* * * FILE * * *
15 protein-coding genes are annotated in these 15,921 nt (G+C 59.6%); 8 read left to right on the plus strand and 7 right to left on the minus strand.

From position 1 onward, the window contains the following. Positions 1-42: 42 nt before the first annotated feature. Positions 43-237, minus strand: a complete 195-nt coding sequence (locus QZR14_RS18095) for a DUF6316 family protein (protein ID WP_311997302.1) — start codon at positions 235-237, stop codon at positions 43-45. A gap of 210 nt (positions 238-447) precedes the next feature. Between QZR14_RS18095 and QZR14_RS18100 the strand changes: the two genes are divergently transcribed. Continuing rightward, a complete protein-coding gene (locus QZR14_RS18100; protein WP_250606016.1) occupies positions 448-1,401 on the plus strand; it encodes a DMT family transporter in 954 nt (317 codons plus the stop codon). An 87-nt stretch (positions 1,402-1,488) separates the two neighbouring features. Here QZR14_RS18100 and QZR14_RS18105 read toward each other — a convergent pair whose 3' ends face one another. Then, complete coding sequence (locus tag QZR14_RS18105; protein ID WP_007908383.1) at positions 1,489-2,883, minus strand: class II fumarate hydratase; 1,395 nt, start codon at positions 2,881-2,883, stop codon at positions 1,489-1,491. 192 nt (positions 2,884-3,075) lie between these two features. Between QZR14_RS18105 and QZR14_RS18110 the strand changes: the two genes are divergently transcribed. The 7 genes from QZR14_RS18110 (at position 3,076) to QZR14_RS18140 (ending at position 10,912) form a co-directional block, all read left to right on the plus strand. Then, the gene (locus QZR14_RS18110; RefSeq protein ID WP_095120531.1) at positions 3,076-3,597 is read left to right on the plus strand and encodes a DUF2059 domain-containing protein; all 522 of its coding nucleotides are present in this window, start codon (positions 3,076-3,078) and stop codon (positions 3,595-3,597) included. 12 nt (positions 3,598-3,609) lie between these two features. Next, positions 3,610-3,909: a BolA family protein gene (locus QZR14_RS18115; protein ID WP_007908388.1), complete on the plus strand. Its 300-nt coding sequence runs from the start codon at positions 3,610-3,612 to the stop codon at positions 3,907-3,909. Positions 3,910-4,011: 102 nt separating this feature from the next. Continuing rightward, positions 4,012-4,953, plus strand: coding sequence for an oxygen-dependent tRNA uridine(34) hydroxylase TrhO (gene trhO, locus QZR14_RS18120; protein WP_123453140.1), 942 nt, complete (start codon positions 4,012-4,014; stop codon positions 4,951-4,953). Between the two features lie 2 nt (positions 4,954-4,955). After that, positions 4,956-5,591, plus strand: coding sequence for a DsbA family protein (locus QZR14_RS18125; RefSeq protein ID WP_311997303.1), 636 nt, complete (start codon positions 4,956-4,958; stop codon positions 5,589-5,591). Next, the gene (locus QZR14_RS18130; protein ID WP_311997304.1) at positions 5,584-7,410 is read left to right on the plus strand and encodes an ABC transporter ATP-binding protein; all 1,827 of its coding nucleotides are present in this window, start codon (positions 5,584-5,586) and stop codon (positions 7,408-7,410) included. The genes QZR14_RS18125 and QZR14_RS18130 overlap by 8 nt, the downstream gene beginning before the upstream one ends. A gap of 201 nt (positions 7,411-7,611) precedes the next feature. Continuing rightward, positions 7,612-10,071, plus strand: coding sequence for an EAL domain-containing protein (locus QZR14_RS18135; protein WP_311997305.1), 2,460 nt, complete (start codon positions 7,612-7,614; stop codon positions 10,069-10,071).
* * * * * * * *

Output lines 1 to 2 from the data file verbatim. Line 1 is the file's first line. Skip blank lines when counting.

15 protein-coding genes are annotated in these 15,921 nt (G+C 59.6%); 8 read left to right on the plus strand and 7 right to left on the minus strand.

From position 1 onward, the window contains the following. Positions 1-42: 42 nt before the first annotated feature. Positions 43-237, minus strand: a complete 195-nt coding sequence (locus QZR14_RS18095) for a DUF6316 family protein (protein ID WP_311997302.1) — start codon at positions 235-237, stop codon at positions 43-45. A gap of 210 nt (positions 238-447) precedes the next feature. Between QZR14_RS18095 and QZR14_RS18100 the strand changes: the two genes are divergently transcribed. Continuing rightward, a complete protein-coding gene (locus QZR14_RS18100; protein WP_250606016.1) occupies positions 448-1,401 on the plus strand; it encodes a DMT family transporter in 954 nt (317 codons plus the stop codon). An 87-nt stretch (positions 1,402-1,488) separates the two neighbouring features. Here QZR14_RS18100 and QZR14_RS18105 read toward each other — a convergent pair whose 3' ends face one another. Then, complete coding sequence (locus tag QZR14_RS18105; protein ID WP_007908383.1) at positions 1,489-2,883, minus strand: class II fumarate hydratase; 1,395 nt, start codon at positions 2,881-2,883, stop codon at positions 1,489-1,491. 192 nt (positions 2,884-3,075) lie between these two features. Between QZR14_RS18105 and QZR14_RS18110 the strand changes: the two genes are divergently transcribed. The 7 genes from QZR14_RS18110 (at position 3,076) to QZR14_RS18140 (ending at position 10,912) form a co-directional block, all read left to right on the plus strand. Then, the gene (locus QZR14_RS18110; RefSeq protein ID WP_095120531.1) at positions 3,076-3,597 is read left to right on the plus strand and encodes a DUF2059 domain-containing protein; all 522 of its coding nucleotides are present in this window, start codon (positions 3,076-3,078) and stop codon (positions 3,595-3,597) included. 12 nt (positions 3,598-3,609) lie between these two features. Next, positions 3,610-3,909: a BolA family protein gene (locus QZR14_RS18115; protein ID WP_007908388.1), complete on the plus strand. Its 300-nt coding sequence runs from the start codon at positions 3,610-3,612 to the stop codon at positions 3,907-3,909. Positions 3,910-4,011: 102 nt separating this feature from the next. Continuing rightward, positions 4,012-4,953, plus strand: coding sequence for an oxygen-dependent tRNA uridine(34) hydroxylase TrhO (gene trhO, locus QZR14_RS18120; protein WP_123453140.1), 942 nt, complete (start codon positions 4,012-4,014; stop codon positions 4,951-4,953). Between the two features lie 2 nt (positions 4,954-4,955). After that, positions 4,956-5,591, plus strand: coding sequence for a DsbA family protein (locus QZR14_RS18125; RefSeq protein ID WP_311997303.1), 636 nt, complete (start codon positions 4,956-4,958; stop codon positions 5,589-5,591). Next, the gene (locus QZR14_RS18130; protein ID WP_311997304.1) at positions 5,584-7,410 is read left to right on the plus strand and encodes an ABC transporter ATP-binding protein; all 1,827 of its coding nucleotides are present in this window, start codon (positions 5,584-5,586) and stop codon (positions 7,408-7,410) included. The genes QZR14_RS18125 and QZR14_RS18130 overlap by 8 nt, the downstream gene beginning before the upstream one ends. A gap of 201 nt (positions 7,411-7,611) precedes the next feature. Continuing rightward, positions 7,612-10,071, plus strand: coding sequence for an EAL domain-containing protein (locus QZR14_RS18135; protein WP_311997305.1), 2,460 nt, complete (start codon positions 7,612-7,614; stop codon positions 10,069-10,071).